Comcast to Boost Speed for 'Net Service at Home
Updated: Tuesday, Jul. 12, 2005 - 7:09 AM
By DEBORAH YAO
AP Business Writer
PHILADELPHIA (AP) - Comcast Corp. plans to increase the speed of its residential high-speed Internet service by as much as 100 percent.
The nation's largest cable operator will begin offering residential customers two new faster download speeds _ 6 megabits per second and 8 megabits per second _ this summer.
A user with an 8 Mbps connection _ double Comcast's current speed _ could download a four-megabyte file, a typical size for a music file, in four seconds.
The new speeds will take effect as early as July 20 for customers in Philadelphia, Baltimore, Detroit, New Jersey and Washington, D.C. For most of its other markets, the accelerated speeds will be available by the end of summer. The Philadelphia-based company serves 7.4 million high-speed Internet customers in 35 states and the District of Columbia.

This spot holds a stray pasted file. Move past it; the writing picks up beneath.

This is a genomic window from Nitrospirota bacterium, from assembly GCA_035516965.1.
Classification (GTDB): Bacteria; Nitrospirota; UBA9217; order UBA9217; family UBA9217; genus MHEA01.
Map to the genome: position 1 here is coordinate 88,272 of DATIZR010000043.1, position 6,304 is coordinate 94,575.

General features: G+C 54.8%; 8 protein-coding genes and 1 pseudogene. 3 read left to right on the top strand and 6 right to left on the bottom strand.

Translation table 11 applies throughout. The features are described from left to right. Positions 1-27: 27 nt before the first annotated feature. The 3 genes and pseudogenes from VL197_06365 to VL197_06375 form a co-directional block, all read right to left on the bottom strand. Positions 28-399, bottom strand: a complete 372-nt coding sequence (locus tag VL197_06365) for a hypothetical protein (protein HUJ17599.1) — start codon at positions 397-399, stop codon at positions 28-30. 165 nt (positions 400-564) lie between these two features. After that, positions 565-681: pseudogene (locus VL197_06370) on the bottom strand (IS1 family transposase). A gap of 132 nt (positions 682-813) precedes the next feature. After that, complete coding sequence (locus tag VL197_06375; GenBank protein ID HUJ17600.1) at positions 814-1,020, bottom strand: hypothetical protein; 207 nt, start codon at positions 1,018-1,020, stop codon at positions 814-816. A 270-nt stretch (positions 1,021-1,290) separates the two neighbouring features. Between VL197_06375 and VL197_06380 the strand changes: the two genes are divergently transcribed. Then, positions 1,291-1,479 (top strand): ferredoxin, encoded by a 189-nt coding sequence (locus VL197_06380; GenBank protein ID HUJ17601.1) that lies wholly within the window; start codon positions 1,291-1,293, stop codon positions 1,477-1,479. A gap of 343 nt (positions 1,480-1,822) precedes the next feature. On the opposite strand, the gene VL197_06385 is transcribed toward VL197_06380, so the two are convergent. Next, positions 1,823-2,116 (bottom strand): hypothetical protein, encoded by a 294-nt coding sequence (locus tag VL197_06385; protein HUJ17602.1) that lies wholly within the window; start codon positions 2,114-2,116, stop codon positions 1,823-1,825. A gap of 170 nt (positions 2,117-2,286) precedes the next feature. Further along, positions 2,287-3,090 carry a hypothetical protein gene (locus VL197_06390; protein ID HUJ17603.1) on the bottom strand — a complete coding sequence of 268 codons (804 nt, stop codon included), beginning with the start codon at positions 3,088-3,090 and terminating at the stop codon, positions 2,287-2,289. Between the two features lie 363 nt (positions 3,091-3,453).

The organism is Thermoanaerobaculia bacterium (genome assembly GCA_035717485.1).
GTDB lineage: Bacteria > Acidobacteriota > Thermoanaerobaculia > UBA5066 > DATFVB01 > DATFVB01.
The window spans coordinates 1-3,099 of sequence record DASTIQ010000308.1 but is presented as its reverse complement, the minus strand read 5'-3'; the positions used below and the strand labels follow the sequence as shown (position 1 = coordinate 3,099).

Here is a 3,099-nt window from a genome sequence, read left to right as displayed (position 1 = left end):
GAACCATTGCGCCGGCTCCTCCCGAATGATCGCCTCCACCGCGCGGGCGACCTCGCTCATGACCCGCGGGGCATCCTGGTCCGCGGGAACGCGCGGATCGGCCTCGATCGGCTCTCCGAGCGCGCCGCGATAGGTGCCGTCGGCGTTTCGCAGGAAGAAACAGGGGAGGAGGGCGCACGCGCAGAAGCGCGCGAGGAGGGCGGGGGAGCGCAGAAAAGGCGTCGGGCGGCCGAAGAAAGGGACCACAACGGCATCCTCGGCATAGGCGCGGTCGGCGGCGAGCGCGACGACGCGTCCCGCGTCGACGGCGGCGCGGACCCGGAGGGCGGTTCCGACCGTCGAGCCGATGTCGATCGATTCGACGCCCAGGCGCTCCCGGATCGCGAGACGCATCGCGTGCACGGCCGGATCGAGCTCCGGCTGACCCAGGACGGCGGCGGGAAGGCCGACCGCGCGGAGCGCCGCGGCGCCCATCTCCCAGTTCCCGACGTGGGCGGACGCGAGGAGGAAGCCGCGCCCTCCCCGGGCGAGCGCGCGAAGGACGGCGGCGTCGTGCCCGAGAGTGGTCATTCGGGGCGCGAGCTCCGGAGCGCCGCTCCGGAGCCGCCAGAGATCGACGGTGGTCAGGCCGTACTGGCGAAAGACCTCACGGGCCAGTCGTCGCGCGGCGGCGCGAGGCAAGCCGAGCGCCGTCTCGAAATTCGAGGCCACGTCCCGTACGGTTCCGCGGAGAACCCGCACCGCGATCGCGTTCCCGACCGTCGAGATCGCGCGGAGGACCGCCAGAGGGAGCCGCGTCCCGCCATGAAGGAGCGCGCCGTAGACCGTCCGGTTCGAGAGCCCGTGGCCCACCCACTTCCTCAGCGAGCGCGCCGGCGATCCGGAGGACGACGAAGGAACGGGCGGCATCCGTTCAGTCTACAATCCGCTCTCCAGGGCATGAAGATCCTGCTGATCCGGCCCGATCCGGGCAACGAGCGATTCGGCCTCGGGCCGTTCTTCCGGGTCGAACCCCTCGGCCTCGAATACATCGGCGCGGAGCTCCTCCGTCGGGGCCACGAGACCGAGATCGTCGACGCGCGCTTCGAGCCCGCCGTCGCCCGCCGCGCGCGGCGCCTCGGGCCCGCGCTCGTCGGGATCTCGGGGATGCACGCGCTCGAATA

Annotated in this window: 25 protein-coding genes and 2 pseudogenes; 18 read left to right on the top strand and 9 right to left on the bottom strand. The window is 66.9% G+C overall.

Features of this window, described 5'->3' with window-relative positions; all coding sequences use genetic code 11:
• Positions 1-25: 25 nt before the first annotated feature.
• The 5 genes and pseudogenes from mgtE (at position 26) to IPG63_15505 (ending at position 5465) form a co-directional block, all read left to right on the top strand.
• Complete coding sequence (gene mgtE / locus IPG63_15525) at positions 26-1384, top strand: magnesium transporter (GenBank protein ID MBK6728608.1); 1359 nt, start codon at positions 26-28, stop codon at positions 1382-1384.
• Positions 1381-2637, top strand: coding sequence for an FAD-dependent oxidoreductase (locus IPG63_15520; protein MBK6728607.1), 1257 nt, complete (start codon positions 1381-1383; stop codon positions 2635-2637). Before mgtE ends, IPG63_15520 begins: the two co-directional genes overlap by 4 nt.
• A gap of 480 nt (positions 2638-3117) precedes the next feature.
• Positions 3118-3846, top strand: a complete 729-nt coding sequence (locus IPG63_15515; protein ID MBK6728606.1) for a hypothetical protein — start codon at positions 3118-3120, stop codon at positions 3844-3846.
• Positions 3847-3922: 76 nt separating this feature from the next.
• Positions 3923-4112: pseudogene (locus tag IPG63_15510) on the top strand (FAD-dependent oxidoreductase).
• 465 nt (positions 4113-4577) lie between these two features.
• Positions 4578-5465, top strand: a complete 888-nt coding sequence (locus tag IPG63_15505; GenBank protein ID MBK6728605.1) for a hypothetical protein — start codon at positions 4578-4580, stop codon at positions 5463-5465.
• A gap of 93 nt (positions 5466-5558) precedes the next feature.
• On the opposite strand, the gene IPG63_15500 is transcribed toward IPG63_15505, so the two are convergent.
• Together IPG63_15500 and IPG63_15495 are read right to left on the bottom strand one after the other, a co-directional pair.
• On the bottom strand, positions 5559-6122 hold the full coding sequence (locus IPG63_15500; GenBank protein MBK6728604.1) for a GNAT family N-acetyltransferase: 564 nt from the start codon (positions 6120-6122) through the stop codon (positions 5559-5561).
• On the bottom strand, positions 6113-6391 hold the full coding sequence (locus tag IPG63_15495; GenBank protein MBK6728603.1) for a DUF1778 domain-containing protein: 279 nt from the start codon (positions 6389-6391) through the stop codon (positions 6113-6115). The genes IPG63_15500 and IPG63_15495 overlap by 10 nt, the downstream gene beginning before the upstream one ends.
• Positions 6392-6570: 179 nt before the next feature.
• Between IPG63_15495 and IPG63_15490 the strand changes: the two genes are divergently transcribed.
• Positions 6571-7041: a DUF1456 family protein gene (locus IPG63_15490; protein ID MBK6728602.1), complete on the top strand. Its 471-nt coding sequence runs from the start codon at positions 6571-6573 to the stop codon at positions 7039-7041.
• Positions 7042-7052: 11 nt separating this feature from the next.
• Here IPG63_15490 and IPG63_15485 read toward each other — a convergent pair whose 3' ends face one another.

Comcast subscribers automatically will be upgraded to 6 Mbps for free, as long as they also are cable customers. Those who want to get the fastest connection will have to pay $10 more a month.
For customers who subscribe to high-speed Internet service, but not cable TV, Comcast will charge $10 more per month for the 6 Mbps service and $20 more per month for the 8 Mbps service. Customers can stay at the current speed if they wish, the company said.
The faster speeds make it easier for users to stream video, audio and download games over the Internet. Consumers also can more easily upload photos and share picture slideshows with music.
Comcast said it has boosted downstream speeds by more than 400 percent in less than two years, going from 1.5 Mbps to 8 Mbps.
Blair Levin, telecom analyst for Legg Mason, said consumers can expect to see more companies with different levels of broadband service at different prices. Some people will opt to pay less for a slower speed while others don't mind shelling out more money for faster connections, Levin said.
Sweet...free upgrade to 6 and 10/month more for 8.